If you think Americans are overzealous about their craft beer, the Irish equivalent is whiskey distilleries, with its industry of factory tours and generations of connoisseurs.
Glendalough Distillery, which just released a new range of whiskeys, is a part of this tradition. In their years-long process, they use bourbon barrels to mature their liquid, then let it sit in a second cask made with specialize wood. They offer the only Irish whiskey that uses Japanese Mizunara oak in their 13-year-old single malt.
As the co-founder of Ireland’s first craft distillery and recent winner of the Whisky Magazine’s 2018 Icons of Whiskey Award, Donal O’ Gallachoir serves as a liaison between Boston and his home country, hosting tastings around the city and working with restaurants like Cambridge’s Alden and Harlow to create unique cocktails.
“[Whiskey] is a very alive thing,” O’Gallachoir says. “You really want to find it all out you want to learn about it, from the different flavors and the nose, to how it interacts with the palate and the weight of it that you’re left with. It’s a huge puzzle and there’s definitely a romantic notion around it.”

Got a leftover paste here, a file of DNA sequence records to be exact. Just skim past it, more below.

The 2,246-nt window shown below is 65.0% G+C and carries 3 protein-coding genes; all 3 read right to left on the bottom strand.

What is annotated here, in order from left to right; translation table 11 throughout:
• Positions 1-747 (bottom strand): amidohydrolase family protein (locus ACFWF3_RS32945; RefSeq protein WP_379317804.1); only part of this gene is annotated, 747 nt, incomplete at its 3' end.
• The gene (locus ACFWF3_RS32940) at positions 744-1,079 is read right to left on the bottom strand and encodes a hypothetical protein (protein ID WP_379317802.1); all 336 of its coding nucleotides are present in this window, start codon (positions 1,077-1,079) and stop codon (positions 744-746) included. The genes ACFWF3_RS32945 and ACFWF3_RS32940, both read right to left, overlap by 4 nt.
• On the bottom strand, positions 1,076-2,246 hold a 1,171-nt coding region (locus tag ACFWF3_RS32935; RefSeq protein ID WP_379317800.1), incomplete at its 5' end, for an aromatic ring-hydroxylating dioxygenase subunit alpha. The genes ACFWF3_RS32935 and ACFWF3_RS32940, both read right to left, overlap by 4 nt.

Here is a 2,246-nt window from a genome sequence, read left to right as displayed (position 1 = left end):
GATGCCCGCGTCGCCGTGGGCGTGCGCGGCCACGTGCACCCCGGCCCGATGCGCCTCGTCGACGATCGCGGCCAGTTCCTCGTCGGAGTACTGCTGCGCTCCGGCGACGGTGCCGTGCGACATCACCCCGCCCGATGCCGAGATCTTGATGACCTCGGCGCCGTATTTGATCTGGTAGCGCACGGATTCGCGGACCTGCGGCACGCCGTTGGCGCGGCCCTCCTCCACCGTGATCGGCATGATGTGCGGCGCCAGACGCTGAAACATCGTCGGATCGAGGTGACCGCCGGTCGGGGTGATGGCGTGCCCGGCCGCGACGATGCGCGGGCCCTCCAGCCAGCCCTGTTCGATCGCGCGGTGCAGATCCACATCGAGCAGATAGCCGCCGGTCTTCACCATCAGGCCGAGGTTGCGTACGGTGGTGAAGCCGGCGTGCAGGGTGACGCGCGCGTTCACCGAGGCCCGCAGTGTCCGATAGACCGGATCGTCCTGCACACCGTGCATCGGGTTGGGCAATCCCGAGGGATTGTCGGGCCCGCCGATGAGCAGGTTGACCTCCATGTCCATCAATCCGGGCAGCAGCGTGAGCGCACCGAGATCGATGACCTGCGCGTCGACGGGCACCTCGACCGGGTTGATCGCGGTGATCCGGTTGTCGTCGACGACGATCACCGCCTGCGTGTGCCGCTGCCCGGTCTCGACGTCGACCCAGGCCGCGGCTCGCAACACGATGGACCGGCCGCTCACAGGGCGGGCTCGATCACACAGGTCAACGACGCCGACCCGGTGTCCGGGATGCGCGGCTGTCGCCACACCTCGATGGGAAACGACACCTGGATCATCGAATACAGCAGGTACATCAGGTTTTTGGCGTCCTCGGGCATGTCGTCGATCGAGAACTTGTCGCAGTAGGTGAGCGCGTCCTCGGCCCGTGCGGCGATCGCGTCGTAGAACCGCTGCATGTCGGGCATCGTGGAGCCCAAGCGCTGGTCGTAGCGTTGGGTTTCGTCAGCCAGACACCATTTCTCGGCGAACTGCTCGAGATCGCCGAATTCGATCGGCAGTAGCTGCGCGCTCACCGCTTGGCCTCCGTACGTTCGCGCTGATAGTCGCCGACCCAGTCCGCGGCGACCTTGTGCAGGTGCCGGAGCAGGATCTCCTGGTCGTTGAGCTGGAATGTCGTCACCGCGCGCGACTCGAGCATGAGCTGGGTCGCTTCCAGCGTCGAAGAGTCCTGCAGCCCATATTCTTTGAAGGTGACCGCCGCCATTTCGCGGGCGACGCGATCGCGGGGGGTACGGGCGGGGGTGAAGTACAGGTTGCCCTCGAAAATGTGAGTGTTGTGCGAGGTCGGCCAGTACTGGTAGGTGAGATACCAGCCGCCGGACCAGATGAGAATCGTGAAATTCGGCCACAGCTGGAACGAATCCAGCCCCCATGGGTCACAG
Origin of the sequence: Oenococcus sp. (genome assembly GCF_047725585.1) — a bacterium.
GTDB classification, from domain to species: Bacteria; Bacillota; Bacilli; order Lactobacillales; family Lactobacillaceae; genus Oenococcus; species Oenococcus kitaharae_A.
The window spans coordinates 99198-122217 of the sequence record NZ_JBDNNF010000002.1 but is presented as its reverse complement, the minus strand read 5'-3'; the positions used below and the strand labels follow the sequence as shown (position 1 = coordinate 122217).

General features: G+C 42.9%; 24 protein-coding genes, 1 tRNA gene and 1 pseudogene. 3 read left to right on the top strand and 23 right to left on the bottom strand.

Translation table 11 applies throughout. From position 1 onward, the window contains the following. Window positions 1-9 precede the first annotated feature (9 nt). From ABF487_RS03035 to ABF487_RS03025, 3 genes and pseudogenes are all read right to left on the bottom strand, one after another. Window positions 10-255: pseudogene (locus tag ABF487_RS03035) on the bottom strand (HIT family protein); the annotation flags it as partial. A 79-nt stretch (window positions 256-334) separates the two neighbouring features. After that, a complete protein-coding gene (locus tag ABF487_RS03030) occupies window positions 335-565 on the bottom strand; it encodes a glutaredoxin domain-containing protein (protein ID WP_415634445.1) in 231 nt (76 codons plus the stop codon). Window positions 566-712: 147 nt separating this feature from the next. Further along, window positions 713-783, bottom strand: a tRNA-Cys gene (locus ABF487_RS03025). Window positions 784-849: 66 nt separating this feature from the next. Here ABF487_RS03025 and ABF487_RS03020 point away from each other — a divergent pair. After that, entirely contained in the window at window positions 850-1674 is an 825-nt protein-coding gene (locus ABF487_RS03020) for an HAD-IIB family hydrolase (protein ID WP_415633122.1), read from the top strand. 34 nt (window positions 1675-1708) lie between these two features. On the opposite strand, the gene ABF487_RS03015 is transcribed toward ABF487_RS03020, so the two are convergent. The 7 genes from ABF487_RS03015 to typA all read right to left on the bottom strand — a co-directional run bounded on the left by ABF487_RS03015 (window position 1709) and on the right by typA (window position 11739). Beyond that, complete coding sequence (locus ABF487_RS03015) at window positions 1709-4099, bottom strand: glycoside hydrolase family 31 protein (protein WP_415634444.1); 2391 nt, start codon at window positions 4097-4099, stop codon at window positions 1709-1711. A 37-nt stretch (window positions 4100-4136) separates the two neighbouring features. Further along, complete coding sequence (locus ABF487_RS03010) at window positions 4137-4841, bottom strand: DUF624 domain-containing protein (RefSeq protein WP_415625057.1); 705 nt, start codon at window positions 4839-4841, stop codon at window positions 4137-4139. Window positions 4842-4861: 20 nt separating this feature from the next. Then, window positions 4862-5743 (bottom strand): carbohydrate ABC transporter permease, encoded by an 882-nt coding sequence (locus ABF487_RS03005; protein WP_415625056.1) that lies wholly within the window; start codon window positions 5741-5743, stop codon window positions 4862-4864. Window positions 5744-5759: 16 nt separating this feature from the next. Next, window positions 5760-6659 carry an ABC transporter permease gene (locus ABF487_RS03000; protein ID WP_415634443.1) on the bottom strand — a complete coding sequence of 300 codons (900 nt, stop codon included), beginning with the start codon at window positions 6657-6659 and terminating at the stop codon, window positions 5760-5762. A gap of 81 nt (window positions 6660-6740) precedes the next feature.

If it all sounds very poetic, it’s because whiskey done well always has a good folklore behind it. With a name derived from the Gaelic word for “water of life,” Irish whiskey is made with monastery-inspired ardor, drawing inspiration from traditional Irish figures who devoted themselves to faith and sainthood.
A perfect time to commemorate Irish culture and Irish drinking, O’Gallachoir calls St. Patrick’s Day weekend the “Super Bowl” of his whiskey business. However, in Ireland where he grew up, he says that St. Patrick’s Day is more like the U.S.’s Fourth of July, with a parade in the morning, music events in the afternoon and fireworks at night.
“Here, Americans have taken a sort of different approach. You have people who do like kegs and eggs and they’ll typically start very very early, so it’s sort of drinking before the parade,” O’Gallachoir explains. “Typically that doesn’t happen in Ireland.”
“They won’t wear the green beads and the hats and the shamrocks and everything like that,” O’Gallachoir adds. “I think it’s been a tiny bit Americanized, but it’s great. We love it.”